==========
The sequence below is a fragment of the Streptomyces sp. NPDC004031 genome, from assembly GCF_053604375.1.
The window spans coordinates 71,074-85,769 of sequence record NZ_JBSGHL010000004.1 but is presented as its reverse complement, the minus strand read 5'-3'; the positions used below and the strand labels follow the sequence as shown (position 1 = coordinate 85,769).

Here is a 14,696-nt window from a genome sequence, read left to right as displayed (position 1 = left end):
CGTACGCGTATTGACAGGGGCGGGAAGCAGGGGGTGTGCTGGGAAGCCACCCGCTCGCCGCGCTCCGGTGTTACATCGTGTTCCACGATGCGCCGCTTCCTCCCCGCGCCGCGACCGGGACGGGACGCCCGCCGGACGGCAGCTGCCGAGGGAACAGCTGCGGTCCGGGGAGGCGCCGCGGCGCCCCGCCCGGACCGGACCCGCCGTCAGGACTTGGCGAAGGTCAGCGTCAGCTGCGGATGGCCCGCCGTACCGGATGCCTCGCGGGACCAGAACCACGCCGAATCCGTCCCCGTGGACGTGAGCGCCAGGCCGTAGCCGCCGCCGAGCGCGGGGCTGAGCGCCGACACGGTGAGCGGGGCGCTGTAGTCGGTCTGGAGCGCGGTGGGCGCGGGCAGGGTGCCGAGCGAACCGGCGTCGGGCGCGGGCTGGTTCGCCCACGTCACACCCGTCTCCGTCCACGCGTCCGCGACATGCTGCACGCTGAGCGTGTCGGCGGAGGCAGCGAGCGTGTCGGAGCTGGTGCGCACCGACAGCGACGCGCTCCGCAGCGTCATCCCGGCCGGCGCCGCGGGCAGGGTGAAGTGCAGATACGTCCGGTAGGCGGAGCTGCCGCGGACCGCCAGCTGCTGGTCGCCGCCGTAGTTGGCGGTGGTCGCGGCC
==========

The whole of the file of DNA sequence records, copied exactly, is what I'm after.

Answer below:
The sequence below is a fragment of the Streptomyces sp. NPDC004031 genome, from assembly GCF_053604375.1.
The window spans coordinates 71,074-85,769 of sequence record NZ_JBSGHL010000004.1 but is presented as its reverse complement, the minus strand read 5'-3'; the positions used below and the strand labels follow the sequence as shown (position 1 = coordinate 85,769).

Here is a 14,696-nt window from a genome sequence, read left to right as displayed (position 1 = left end):
CGTACGCGTATTGACAGGGGCGGGAAGCAGGGGGTGTGCTGGGAAGCCACCCGCTCGCCGCGCTCCGGTGTTACATCGTGTTCCACGATGCGCCGCTTCCTCCCCGCGCCGCGACCGGGACGGGACGCCCGCCGGACGGCAGCTGCCGAGGGAACAGCTGCGGTCCGGGGAGGCGCCGCGGCGCCCCGCCCGGACCGGACCCGCCGTCAGGACTTGGCGAAGGTCAGCGTCAGCTGCGGATGGCCCGCCGTACCGGATGCCTCGCGGGACCAGAACCACGCCGAATCCGTCCCCGTGGACGTGAGCGCCAGGCCGTAGCCGCCGCCGAGCGCGGGGCTGAGCGCCGACACGGTGAGCGGGGCGCTGTAGTCGGTCTGGAGCGCGGTGGGCGCGGGCAGGGTGCCGAGCGAACCGGCGTCGGGCGCGGGCTGGTTCGCCCACGTCACACCCGTCTCCGTCCACGCGTCCGCGACATGCTGCACGCTGAGCGTGTCGGCGGAGGCAGCGAGCGTGTCGGAGCTGGTGCGCACCGACAGCGACGCGCTCCGCAGCGTCATCCCGGCCGGCGCCGCGGGCAGGGTGAAGTGCAGATACGTCCGGTAGGCGGAGCTGCCGCGGACCGCCAGCTGCTGGTCGCCGCCGTAGTTGGCGGTGGTCGCGGCC